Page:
In a situation where one company sells its assets and business to another company, often the questions that will subsequently follow will be along these lines – What about the employees? What should we do with the exisiting workforce? Some companies that buy over the assets and business of another companies might decide to offer continuous employment to the existing employees in the companies whose assets and business are being bought over. Generally, this depends on individual arrangements and agreements between the companies involved.
Now, what happen if the new company offers continuous employment and an employee accepts the offer? Will the employee’s years of service in the older company (previous employer) be taken into account or will the years of service start from zero (0) again with the new company? Will this affect computation of monetary benefits that the employee might be entitled to in the future with the new employer?
In a recent judgment of the Federal Court dated 15 August 2012, between Dynacraft Industries Sdn Bhd v Kamaruddin Bin Kana Mohd Shariff & 6 Ors, the same questions were contemplated. In this case, the assets and business of Dynacraft Sdn Bhd (DSB) were sold to Malaysia Pacific Industries Berhad (MPI) but transferred to its subsidiary, Dynacraft Industries Sdn Bhd (DISB).
Employees of DSB ceased their employment with DSB on 19.1.1996. On the same day, DISB made offers of continuous employment to all employees of DSB. Some of them accepted the offer, including the 7 employees in this case. So, they continued to work with DISB.
However, because of the worldwide economic downturn in 1998, DISB was facing financial difficulties and had to undergo reorganisation and rationalisation exercise. This resulted in a number of positions becoming redundant. The 7 employees who used to work under DSB and had then accepted the offer of continuous employment with DISB were among the employees considered redundant. They were subsequently retrenched from their employment with DISB.
In the retrenchment process, DISB did not take into account the years of service the 7 employees spent with their old employer. The 7 employees filed a claim for reinstatement under section 20 of the Industrial Relations Act 1967.
The Industrial Court decided in favour of the 7 employees and ruled that DISB did not follow the LIFO (Last in First Out) principle. Among others, the Industrial Court states as follows:
The fact remains, as stated earlier, that the company took over an ongoing business with its infrastructure, and workforce already in place. In these circumstances the LIFO rule demands that the claimants’ years with Dynacraft Sdn Bhd be taken into account.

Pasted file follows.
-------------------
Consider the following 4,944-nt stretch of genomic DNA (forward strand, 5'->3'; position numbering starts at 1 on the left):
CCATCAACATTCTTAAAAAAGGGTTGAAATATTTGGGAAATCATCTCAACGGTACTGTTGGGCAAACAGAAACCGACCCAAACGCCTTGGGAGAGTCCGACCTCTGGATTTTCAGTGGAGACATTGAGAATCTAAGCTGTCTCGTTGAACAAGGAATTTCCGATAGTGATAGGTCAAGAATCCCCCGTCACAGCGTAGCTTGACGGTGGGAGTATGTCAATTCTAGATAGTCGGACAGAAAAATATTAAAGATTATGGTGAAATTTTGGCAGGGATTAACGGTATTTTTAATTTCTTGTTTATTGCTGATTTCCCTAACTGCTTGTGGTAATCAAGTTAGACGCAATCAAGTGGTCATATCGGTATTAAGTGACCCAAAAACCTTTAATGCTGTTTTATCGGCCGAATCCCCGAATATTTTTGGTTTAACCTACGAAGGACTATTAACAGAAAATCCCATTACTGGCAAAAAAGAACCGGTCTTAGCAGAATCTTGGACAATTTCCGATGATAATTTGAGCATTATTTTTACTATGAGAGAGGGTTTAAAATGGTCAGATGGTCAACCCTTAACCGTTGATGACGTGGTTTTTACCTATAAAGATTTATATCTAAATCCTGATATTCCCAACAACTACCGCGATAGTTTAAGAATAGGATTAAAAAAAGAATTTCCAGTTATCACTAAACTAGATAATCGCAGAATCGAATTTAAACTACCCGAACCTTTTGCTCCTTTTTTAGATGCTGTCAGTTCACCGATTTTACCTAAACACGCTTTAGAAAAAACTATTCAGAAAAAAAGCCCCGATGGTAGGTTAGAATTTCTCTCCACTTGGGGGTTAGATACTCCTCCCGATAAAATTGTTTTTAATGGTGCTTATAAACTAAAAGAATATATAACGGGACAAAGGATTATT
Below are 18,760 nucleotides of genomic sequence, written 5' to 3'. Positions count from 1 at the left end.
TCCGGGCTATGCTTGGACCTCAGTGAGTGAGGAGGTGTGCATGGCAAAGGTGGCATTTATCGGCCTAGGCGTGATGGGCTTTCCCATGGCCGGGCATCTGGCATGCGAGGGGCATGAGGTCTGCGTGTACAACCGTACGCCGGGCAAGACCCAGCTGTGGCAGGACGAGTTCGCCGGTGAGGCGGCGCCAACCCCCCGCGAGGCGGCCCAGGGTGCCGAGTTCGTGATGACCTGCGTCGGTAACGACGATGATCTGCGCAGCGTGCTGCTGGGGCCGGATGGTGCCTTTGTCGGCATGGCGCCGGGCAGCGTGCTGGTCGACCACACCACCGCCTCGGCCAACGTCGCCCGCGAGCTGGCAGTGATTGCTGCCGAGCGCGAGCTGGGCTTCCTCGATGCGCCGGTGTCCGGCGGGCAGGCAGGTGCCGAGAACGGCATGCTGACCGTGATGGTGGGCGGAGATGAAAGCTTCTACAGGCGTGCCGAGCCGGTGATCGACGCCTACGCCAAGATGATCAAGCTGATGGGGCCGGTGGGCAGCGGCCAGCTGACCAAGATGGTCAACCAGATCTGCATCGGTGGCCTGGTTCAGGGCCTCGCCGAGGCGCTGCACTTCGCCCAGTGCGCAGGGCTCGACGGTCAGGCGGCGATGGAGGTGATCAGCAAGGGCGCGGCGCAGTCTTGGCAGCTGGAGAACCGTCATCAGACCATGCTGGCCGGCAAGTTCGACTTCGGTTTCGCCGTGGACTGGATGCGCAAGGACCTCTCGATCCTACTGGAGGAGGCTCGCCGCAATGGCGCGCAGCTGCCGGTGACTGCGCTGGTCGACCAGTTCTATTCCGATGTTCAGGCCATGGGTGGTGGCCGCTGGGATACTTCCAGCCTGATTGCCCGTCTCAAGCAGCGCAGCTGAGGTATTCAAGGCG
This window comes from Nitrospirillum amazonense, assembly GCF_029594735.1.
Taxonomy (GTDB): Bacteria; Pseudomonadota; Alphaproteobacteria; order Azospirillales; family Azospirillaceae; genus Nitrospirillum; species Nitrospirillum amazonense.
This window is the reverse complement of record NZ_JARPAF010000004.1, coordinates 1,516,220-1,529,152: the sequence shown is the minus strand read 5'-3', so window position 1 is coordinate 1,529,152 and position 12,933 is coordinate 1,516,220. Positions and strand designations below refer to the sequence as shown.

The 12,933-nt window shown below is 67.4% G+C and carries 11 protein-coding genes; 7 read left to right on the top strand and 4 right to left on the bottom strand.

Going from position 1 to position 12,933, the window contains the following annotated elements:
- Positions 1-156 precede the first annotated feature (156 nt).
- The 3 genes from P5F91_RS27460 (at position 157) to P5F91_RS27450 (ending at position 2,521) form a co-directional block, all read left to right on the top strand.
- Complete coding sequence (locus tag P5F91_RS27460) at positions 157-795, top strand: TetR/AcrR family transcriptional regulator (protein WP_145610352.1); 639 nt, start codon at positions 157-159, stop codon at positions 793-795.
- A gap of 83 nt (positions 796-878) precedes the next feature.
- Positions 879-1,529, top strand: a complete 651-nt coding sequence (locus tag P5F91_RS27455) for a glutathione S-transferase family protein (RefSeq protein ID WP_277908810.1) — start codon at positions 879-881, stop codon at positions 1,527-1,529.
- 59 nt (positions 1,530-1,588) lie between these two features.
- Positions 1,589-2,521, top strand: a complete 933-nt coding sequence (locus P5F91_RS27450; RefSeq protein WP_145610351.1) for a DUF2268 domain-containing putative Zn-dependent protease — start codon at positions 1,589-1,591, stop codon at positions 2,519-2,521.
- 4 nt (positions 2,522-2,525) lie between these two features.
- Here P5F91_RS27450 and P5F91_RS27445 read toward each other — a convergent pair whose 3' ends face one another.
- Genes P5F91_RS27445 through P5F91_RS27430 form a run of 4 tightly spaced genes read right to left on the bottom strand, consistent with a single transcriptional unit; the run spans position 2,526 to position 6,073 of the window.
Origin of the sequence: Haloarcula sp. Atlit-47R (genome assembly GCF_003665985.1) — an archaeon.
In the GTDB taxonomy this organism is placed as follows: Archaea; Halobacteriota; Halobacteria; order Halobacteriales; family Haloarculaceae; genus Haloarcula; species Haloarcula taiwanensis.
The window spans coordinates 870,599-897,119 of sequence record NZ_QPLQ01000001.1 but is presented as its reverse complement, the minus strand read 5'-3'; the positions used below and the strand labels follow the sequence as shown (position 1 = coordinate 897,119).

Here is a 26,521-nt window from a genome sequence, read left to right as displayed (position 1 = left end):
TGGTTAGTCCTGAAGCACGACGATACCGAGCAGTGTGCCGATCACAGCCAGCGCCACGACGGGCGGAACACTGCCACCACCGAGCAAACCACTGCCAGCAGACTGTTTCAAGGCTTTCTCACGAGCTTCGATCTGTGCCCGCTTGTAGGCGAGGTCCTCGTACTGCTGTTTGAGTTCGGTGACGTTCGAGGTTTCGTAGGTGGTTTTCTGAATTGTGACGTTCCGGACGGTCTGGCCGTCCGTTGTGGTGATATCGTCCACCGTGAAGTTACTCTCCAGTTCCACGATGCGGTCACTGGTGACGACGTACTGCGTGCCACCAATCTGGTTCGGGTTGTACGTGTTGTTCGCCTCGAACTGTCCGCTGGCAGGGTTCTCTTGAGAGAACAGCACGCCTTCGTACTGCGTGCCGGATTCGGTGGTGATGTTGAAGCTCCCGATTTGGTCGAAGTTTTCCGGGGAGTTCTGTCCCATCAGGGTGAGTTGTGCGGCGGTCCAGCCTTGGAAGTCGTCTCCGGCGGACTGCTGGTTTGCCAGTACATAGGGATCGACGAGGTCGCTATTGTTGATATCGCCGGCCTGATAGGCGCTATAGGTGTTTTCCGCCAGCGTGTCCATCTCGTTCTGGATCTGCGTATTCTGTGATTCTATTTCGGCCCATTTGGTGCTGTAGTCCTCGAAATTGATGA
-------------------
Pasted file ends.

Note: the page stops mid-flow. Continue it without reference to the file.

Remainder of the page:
The Federal Court agrees with the decision of the Industrial Court. Besides that, the Federal Court also note that there is nothing in the letters or any documents to qualify or limit the extent of the offer of continuous employment made by the new employer (DISB). There was nothing to say or even hint that the offer was limited only for the purpose of computing benefits and entitlement such as leave entitlement. The offer was clear, unequivocal and unmistakeable. It literally means what it says – that the employees were offered continued employment with the new employer and that the period of their employment with the old employer shall be deemed to be continous employment with the new employer. In these circumstances, the period of service of those employees with the old employer (albeit an entirely separate legal entity) should be taken into account either in computation of monetary benefits that the employees are entitled to pursuant to the retrenchment of their employment with the new employer or in the selection process for retrenchment under the LIFO principle.
However, it is important to note that the position of law above only applies to matters with similar facts and circumstances. For others, it may vary depending on other circumstances affecting the matter. That is why it is important to obtain legal advice before making any decisions that may have adverse effects on companies and/or individuals.
Before I end this article, here are some scenarios that may affect the positions of law abovementioned:
What if retrenchment benefits have been paid to an employee before that employee accepts the offer for continuous employment with the new employer?
What if there was a brief period of absence; i.e. the employee worked elsewhere for a couple of months before joining the new employer. Will that affect the term of ‘continous employment’?
What if the new employer made the offer of continuous employment with certain limitations and the employee accepts the offer with those limitations?
I may deal with the scenarios above in my next article. In any event, feel free to leave any comments or to make any enquiries! Enjoy!
The Federal Court case mentioned in this article can be downloaded HERE.